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Google Allows Voice Users To Invite Friends And Families

Google has allowed the users of the service to send our invites to friends and family, in what seems like a move to popularise its Google Voice service through viral publicity and follows a similar scheme on Google Wave.

Currently the Google Voice service is not open to all and one has to request for an invite which Google places in its queue; however with its current users getting the chance to invite others, many more people will be now able to use the service.

However one must that note that currently a Google Voice user can only send out 3 invitees though the company promises to allow more invites in near future as it ramps up support.

Google Voice has been in news for various reasons, from being supposedly blocked from the Apple’s app store to being a subject of US Federal Communication Commission (FCC) inquiries.

Apart from controversies, Google Voice has also generated huge interest amongst people for the host of features it offers which include single number calling and transcribing of voice mails.

The new invite-a-friend option is likely to be added to many Goggle Voice accounts on the left side pane, in the coming weeks though it is not likely to feature on all the accounts immediately.

Our Comments

Google has often used the invite a friend feature to help distribute and spread the word around. The same will be achieved with Google Voice although the bigger issue remains the fact that the service is only available in the US and has yet to be rolled out in other territories. It will be interesting to find out how Google Voice manages to cope on mobile platforms as well.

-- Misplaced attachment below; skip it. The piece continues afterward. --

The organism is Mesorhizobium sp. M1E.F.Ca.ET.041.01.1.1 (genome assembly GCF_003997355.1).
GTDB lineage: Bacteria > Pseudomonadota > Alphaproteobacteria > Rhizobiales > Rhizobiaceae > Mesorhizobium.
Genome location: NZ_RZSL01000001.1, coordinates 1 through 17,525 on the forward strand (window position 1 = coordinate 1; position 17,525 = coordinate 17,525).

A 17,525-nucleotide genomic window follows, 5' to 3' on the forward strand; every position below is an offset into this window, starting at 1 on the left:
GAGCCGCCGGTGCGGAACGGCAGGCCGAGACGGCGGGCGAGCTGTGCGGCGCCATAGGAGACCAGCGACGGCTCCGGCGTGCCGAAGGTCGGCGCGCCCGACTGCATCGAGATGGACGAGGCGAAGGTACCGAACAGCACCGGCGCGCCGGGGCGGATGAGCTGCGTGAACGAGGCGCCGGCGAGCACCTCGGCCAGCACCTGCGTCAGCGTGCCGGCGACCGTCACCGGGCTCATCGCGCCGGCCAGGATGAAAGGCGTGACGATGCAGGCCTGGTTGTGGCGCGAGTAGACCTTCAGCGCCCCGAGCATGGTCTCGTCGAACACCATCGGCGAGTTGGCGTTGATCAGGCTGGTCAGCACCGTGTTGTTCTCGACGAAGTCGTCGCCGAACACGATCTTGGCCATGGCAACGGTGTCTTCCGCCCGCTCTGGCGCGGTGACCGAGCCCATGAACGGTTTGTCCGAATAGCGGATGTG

Related Links

Google Opens Voice to Friends and Family (opens in new tab)

(PC Mag)

Google adds 'invite a friend' feature to Google Voice (opens in new tab)


Google Voice Prepares To Go Viral, Gmail Style (opens in new tab)

(The Washington Post)

Google Voice Users: Tell a Friend (or Three) (opens in new tab)

(PC World)

Désiré has been musing and writing about technology during a career spanning four decades. He dabbled in website building and web hosting when DHTML and frames were en vogue and started writing about the impact of technology on society just before the start of the Y2K hysteria at the turn of the last millennium. Following an eight-year stint at where he discovered the joys of global tech-fests, Désiré now heads up TechRadar Pro. Previously he was a freelance technology journalist at Incisive Media, Breakthrough Publishing and Vnunet, and Business Magazine. He also launched and hosted the first Tech Radio Show on Radio Plus.